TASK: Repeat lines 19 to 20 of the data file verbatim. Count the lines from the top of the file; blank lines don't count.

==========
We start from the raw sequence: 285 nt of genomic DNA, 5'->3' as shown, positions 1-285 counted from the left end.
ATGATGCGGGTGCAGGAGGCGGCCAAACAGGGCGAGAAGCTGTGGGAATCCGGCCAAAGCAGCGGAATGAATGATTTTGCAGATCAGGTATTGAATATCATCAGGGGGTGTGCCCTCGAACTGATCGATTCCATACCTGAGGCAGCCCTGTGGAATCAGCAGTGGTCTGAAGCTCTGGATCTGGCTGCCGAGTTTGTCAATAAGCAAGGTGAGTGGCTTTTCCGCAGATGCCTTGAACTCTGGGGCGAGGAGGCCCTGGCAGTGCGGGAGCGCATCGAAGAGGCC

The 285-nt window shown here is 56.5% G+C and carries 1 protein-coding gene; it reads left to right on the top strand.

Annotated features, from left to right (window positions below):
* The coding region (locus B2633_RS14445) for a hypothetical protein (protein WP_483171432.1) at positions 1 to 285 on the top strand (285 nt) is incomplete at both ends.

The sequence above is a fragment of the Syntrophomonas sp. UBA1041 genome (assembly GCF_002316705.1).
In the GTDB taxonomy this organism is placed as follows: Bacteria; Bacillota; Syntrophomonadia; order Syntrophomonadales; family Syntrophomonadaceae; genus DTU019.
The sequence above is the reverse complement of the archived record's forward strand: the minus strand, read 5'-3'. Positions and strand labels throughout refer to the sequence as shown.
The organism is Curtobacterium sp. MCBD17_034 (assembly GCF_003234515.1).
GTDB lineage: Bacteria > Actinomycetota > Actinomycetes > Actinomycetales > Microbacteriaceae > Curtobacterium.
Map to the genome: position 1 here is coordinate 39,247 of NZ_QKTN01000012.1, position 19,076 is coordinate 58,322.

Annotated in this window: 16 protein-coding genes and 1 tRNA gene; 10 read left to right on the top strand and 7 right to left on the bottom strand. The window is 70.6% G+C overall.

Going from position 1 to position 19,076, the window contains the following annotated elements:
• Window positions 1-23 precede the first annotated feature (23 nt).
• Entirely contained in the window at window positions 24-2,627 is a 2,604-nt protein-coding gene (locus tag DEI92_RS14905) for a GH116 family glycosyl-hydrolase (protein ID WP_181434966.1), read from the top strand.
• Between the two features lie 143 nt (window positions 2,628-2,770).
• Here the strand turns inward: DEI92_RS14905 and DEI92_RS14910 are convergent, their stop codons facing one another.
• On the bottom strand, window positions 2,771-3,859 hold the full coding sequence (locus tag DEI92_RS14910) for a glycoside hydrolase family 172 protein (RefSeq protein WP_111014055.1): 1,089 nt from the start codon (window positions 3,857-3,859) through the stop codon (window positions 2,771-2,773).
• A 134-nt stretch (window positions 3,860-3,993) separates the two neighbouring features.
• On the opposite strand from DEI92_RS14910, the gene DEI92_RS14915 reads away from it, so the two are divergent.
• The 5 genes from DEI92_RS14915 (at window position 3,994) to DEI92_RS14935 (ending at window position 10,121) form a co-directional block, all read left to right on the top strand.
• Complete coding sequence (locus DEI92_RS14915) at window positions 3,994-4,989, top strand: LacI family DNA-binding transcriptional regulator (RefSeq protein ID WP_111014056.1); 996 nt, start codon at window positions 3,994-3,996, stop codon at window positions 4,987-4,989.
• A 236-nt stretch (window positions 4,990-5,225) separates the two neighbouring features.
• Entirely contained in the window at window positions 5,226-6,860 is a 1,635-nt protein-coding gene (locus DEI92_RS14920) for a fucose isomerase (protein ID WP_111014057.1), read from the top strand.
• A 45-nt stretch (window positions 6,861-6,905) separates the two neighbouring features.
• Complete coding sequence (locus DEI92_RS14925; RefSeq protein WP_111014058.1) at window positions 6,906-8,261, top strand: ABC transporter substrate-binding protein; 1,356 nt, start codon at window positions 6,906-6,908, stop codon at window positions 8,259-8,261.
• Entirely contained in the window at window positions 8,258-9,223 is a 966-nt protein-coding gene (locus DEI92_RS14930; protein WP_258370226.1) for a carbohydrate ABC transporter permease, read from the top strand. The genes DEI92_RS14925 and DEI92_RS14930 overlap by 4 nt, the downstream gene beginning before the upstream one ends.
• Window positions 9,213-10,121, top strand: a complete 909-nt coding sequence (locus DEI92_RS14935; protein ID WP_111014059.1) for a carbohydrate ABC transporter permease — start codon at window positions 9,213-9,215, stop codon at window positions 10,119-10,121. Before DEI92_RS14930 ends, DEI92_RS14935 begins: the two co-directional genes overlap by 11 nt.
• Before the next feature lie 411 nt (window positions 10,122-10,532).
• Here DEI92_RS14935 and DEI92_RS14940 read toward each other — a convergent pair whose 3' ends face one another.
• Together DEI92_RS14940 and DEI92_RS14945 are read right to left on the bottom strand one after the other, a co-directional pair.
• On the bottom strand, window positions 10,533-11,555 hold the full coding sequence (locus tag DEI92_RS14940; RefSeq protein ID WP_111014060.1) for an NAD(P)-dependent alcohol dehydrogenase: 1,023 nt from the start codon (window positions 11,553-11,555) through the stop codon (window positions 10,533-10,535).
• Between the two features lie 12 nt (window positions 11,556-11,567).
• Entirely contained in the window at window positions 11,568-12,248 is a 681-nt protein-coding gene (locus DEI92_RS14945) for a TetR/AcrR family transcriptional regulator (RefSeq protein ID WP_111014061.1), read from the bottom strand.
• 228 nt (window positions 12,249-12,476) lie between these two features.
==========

• A 134-nt stretch (window positions 3,860-3,993) separates the two neighbouring features.
• On the opposite strand from DEI92_RS14910, the gene DEI92_RS14915 reads away from it, so the two are divergent.